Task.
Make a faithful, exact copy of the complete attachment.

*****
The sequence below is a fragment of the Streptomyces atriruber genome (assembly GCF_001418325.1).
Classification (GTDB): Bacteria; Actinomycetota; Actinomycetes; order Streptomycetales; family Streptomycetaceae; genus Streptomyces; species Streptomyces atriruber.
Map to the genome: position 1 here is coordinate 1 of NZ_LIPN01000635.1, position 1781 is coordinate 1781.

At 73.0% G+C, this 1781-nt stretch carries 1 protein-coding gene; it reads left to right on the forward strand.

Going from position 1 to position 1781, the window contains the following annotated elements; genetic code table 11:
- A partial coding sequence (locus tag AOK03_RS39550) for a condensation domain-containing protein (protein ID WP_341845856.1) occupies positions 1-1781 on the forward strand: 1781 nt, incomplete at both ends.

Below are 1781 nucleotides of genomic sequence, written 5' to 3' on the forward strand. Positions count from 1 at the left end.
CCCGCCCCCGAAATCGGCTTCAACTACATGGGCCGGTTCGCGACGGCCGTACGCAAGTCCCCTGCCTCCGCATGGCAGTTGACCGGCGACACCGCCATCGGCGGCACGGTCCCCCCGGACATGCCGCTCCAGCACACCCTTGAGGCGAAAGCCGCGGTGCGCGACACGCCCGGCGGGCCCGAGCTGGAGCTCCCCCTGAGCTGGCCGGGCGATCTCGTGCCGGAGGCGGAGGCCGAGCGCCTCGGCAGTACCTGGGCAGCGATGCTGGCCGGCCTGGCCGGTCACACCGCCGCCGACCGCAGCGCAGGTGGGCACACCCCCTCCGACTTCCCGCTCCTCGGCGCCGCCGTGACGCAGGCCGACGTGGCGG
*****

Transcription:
The sequence below is a fragment of the Streptomyces atriruber genome (assembly GCF_001418325.1).
Classification (GTDB): Bacteria; Actinomycetota; Actinomycetes; order Streptomycetales; family Streptomycetaceae; genus Streptomyces; species Streptomyces atriruber.
Map to the genome: position 1 here is coordinate 1 of NZ_LIPN01000635.1, position 1781 is coordinate 1781.

At 73.0% G+C, this 1781-nt stretch carries 1 protein-coding gene; it reads left to right on the forward strand.

Going from position 1 to position 1781, the window contains the following annotated elements; genetic code table 11:
- A partial coding sequence (locus tag AOK03_RS39550) for a condensation domain-containing protein (protein ID WP_341845856.1) occupies positions 1-1781 on the forward strand: 1781 nt, incomplete at both ends.

Below are 1781 nucleotides of genomic sequence, written 5' to 3' on the forward strand. Positions count from 1 at the left end.
CCCGCCCCCGAAATCGGCTTCAACTACATGGGCCGGTTCGCGACGGCCGTACGCAAGTCCCCTGCCTCCGCATGGCAGTTGACCGGCGACACCGCCATCGGCGGCACGGTCCCCCCGGACATGCCGCTCCAGCACACCCTTGAGGCGAAAGCCGCGGTGCGCGACACGCCCGGCGGGCCCGAGCTGGAGCTCCCCCTGAGCTGGCCGGGCGATCTCGTGCCGGAGGCGGAGGCCGAGCGCCTCGGCAGTACCTGGGCAGCGATGCTGGCCGGCCTGGCCGGTCACACCGCCGCCGACCGCAGCGCAGGTGGGCACACCCCCTCCGACTTCCCGCTCCTCGGCGCCGCCGTGACGCAGGCCGACGTGGCGG